AppLocale

Run applications that conflict with your system locale parameters

Operating system: Windows

Release: AppLocale 1.3.3.31

Antivirus check: passed

Last revision: Last week

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A program launcher that lets you run applications that have language or region parameters (locale) that conflict with your system locale parameters without having to restart Windows.

Microsoft’s AppLocale can detect the language or region parameters of an application, and if those parameters conflict with the language/region settings of your system, it will run the application in a simulated, temporary “system locale” that is compatible with the application. This allows you to run the application without character-display issues or errors and without having to reset your computers locale settings or restarting Windows.

Features:

AppLocale works on many non-Unicode applications and doesn't require system reboot.

  • Makes changing system locale quick and easy
  • Detects locale (language and region) settings of applications
  • Bypasses system locale settings
  • Emulates non-Unicode locale settings for conflicting applications
  • Wizard-like user interface
  • Allows command-line arguments on application launch for added flexibility

A locale identifier consists of a set of identifier parameters that your computer uses to determine how to interpret and display characters on your screen. Your system has a locale, such as a country/region code (like the United States) and a language code (like English). If you tried to run software with a different locale identifier (say, Asia and Japanese), your computer would misinterpret the data and you would most likely see gibberish on menu and dialog text.

One solution to this problem is to change your system locale setting to match that of the software, then restart your computer. Of course, while the alien application would work fine now, all your applications with native locale settings would not.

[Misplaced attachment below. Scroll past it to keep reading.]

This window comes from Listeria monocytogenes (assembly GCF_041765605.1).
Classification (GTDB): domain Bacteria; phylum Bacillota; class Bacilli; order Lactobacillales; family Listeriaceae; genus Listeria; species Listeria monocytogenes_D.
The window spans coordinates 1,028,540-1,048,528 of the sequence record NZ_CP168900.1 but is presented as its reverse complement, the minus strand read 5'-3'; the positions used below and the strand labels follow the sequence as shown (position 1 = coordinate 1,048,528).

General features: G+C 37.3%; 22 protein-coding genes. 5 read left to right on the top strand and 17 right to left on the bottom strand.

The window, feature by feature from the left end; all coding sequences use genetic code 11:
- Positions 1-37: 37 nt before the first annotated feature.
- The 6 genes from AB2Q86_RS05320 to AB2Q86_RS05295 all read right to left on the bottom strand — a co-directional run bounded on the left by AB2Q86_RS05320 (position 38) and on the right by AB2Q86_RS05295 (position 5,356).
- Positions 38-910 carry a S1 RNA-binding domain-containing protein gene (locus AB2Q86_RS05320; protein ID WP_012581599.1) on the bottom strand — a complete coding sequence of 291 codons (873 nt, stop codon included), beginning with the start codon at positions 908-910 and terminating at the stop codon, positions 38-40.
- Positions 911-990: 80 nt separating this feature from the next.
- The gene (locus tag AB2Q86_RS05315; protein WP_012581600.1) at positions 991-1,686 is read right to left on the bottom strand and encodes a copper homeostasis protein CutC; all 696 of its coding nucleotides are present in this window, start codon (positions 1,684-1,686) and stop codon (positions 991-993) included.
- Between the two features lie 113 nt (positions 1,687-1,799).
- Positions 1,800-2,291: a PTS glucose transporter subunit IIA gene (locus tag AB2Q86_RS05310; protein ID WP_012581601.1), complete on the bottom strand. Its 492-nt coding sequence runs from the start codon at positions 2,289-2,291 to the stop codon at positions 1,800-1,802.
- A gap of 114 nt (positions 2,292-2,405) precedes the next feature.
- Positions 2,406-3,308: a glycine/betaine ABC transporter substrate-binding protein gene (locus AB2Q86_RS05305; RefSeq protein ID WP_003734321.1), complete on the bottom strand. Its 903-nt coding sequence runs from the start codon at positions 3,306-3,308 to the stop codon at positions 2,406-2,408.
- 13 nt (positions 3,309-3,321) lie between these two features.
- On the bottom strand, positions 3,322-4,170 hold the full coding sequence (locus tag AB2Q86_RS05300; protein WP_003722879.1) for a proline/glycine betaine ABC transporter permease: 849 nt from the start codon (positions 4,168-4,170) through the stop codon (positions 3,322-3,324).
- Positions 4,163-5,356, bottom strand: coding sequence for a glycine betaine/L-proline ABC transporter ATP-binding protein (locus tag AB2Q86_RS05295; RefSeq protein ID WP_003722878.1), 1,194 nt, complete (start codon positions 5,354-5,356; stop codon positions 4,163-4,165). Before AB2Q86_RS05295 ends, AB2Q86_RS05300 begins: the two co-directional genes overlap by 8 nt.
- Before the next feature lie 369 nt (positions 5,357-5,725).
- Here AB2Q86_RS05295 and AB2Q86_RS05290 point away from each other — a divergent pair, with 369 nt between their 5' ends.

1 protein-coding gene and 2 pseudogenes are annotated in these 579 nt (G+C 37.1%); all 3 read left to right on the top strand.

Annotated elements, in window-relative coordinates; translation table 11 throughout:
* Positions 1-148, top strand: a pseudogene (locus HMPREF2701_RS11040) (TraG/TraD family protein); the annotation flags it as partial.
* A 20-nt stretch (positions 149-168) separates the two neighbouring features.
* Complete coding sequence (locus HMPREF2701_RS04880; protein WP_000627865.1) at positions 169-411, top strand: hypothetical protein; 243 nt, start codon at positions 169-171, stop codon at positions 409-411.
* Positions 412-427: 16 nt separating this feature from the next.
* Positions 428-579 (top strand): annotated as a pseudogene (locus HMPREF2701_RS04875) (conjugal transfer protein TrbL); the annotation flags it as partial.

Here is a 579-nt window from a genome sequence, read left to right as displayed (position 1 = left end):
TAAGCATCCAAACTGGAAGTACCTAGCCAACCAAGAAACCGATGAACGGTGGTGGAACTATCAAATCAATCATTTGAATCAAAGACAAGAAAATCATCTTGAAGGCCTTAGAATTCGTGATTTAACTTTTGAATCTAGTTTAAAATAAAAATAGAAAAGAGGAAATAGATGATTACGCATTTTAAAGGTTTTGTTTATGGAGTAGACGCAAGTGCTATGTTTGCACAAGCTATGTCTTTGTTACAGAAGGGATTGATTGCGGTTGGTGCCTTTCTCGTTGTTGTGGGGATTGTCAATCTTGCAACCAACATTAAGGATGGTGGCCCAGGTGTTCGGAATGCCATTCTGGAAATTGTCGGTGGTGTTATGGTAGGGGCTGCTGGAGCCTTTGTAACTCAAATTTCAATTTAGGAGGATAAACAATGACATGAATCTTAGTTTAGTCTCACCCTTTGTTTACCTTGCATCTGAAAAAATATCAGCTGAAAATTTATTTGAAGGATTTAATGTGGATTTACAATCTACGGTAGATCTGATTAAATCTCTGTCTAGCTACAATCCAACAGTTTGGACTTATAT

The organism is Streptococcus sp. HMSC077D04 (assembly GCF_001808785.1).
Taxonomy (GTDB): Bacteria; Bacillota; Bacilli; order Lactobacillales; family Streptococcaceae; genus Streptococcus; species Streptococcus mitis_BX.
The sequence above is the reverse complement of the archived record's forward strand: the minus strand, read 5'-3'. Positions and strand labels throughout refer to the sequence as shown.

AppLocale solves this problem by detecting the locale settings of your system and any application, and if there is a conflict, it will emulate the correct locale for the application, allowing you to run the software error free and without changing your system locale settings or restarting your computer.

Most new software uses Unicode encoding of characters, eliminating the need to translate the characters of software from different locales (regions and languages). AppLocale is, however, still a useful legacy utility for older non-Unicode software applications.

Will Leung
There is so much I don't know about this software. I guess it can be useful and will automatically determine the local settings for the specific software you are trying to use. This would probably be useful for non-English software. Too bad this automatically help you install language modules.
Sandy Logan
AppLocale is a software that allows you to utilize software that reads data in a different region and language that your computer's original settings without having to modify your computer settings. This product would be great for traveling business. This would be most useful for applications run on software that does not have Unicode converting function.
Connor
If I understand correctly, this software allows you to interpret sites that are made in different regions of the world, without having to reconfigure the settings on your computer. I do see the benefit in that since you can be visiting another country and in need of quick translations of local websites.
Robbie
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Luca Jameson
AppLocale is a tool for Windows XP and Windows Server 2003 by Microsoft. It is a launcher application that makes it possible to run non-Unicode applications in a locale of the user's choice. AppLocale works with many, but not all non-Unicode applications, and as such is still inferior to really setting the particular locale systemwide. In particular, it requires fonts for the particular locale to be installed on the system it runs on, and Administrator privileges to be installed (though not to be used). It is not officially supported for use with Windows Vista or Windows 7; a person who is using Vista or 7 must either alter the system locale manually, or use an available unofficial workaround to install the AppLocale utility
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